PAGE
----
Everyone loves Swansea City and the clichés abound. They have been a breath of fresh air and they remind you why you love football. They’ve stuck to their principles. Refreshing. If stats is your thing, there’s a love-in there too: Swansea average 56% possession at home; and 56% possession away from home. In beating Manchester City last week, they had the ball 67% of the time. They have a pass completion rate of 85% (bettered only by Chelsea and Manchester City). Central-midfielder Leon Britton has a pass completion rate of 93.2%*. That’s the best in the Premier League. It’s the best in Europe too.
So they’re a top team. Statistically and emotionally, collectively and individually, they’ve got it covered. Last week they received official acknowledgement from within the game too. Asked to name the league’s most impressive manager, 46% of bosses went for Swansea’s Brendan Rodgers (I assume Rogers didn’t vote for himself; although I’m not sure that he couldn’t: Steve Kean polled 6%). Britton (13%) was also the third most popular midfielder.
All of these should be taken with perspective – lies, damn lies and statistics etc. The latter in particular, in last year’s survey 80% of the gaffers had Blackpool down as the season’s most impressive team and they’re not in the Premier League anymore. Swansea, though, 3 points behind Liverpool in 8th place, have the look of a team that’s going to stick around. Their acknowledgement by the managerial academy lacks the sense of patronage that stuck to praise of Blackpool last year. Unlike Ian Holloway’s exciting but ultimately harmless tangerines, Rodgers’ outfit (like his actual outfits) are understatedly impressive. His players simply do their jobs, they trust each other and as a result don’t have to worry too much about their opposition – as the equivalency of the home and away possession stats indicate.
Whereas, then, Blackpool returned to the Championship with a few fewer players but a huge pile of cash, Swansea are likely to suffer a completely different set of problems, like having to compete at the same level with a depleted and then rebuilt squad.
While Rodgers has done an enjoyably unique line recently in ‘keep your hands off me please' pleas, it is not clear that his animosity to the two big jobs English football currently has available extends across the board: would he worry that Everton, or Tottenham Hotspur, or Arsenal would ruin his career? In any case, his players probably don’t even share their manager’s antipathy to Chelsea. Apart from Britton, their best performer of recent weeks has been the midfielder Gylfi Sigurðsson, and he’s only on loan from Hoffenheim.
Swansea’s probable problems are the likely consequence of the jealous looks their means and ends are attracting from around the league. It is common for a new manager, asked about the style of football he will install at his new club, to make positive noises about keeping the ball down, moving it around, entertaining (which is understandable: no new manager, apart from Gary Megson, is going to say ‘we’re going to keep the ball in the air, foul people a lot and generally be as boring as possible’). The boldest might even mention Barcelona. That’s the sort of thing new employers and patrons are likely to want to hear.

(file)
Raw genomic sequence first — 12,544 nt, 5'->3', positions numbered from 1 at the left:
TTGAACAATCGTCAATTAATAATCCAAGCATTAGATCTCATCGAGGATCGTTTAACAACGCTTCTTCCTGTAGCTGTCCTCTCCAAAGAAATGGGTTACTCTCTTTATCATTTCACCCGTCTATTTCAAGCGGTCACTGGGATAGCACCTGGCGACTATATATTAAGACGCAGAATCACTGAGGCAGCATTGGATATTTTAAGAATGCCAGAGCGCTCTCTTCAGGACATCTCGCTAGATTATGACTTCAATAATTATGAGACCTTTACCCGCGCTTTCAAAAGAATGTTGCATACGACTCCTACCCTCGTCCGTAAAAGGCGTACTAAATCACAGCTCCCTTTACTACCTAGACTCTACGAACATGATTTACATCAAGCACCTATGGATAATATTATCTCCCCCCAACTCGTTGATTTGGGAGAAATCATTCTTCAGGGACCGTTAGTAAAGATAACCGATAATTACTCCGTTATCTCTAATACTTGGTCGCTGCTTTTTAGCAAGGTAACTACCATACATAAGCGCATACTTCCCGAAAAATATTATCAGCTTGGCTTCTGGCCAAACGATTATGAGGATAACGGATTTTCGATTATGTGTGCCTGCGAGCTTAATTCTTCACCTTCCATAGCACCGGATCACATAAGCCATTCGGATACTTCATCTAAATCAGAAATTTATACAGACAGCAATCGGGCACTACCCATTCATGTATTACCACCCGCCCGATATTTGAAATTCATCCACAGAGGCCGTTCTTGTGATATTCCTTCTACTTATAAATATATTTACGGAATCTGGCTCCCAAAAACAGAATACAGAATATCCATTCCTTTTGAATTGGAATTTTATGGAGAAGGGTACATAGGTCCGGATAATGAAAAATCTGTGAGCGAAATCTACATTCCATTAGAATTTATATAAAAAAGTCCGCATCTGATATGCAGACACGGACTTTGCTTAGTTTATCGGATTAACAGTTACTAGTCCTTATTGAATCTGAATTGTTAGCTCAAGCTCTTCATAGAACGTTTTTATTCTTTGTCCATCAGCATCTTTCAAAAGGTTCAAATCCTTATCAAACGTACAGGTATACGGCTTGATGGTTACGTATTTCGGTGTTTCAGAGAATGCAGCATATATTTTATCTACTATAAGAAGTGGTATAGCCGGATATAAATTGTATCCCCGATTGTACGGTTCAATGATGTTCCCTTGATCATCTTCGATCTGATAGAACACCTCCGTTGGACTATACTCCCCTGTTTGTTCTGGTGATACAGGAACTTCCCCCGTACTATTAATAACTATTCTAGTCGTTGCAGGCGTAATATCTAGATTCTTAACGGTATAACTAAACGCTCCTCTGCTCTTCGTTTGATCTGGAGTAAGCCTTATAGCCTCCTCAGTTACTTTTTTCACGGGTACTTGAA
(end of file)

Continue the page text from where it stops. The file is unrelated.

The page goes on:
Swansea are the closest thing English Football has to Barcelona. In fact, they are probably the closest thing it could have. But Brendan Rodgers has never made the comparison. He hasn’t had to. He just lets his players get on with it (and actions, as my Granny used to say, speak louder than words).
This is going to be a problem for other sides. Rodgers’ successful creation of an aesthetically pleasing side of comfortably middle-class providence on a budget of (approximately) £7 million, exposes the relative inferiority of almost every other club in the league; most of whom have spent considerably more money on significantly inferior (both aesthetically and competitively) sides.
Brendan Rodgers knows this. It probably explains his adamant refusal to allow Chelsea or England to consider him. His success at Swansea depends on the continuation of a model put in place by Roberto Martinez but which he has fine-tuned since arriving from Reading in 2010. As a coach under Jose Mourinho at Chelsea (along with Andre Villas-Boas, who was opposition scout), Rodgers knows that the manager is simply the figurehead of a much wider operation. The players’ trust in one another, which yields the successful on-pitch performances, is a consequence of the off-pitch trust between Rodgers and his colleagues, which filters down.
Swansea are a successful unit, which means that their success cannot be transplanted piecemeal elsewhere. Hacking off a part of the unit, be it Rodgers, Britton, Michel Vorm or Scott Sinclair, and bolting it on to some other unit will not automatically result in similar success. Instead of pinching their pick of Swansea’s individual components, then, opposition clubs should look at the model which permits the unit to flourish. Rather than nicking the league’s most impressive manager (or employing a different manager to say that he’s going to copy him), chairmen need to adopt the model which allows Rodgers to be so damn impressive.
*Stats courtesy of WhoScored.com.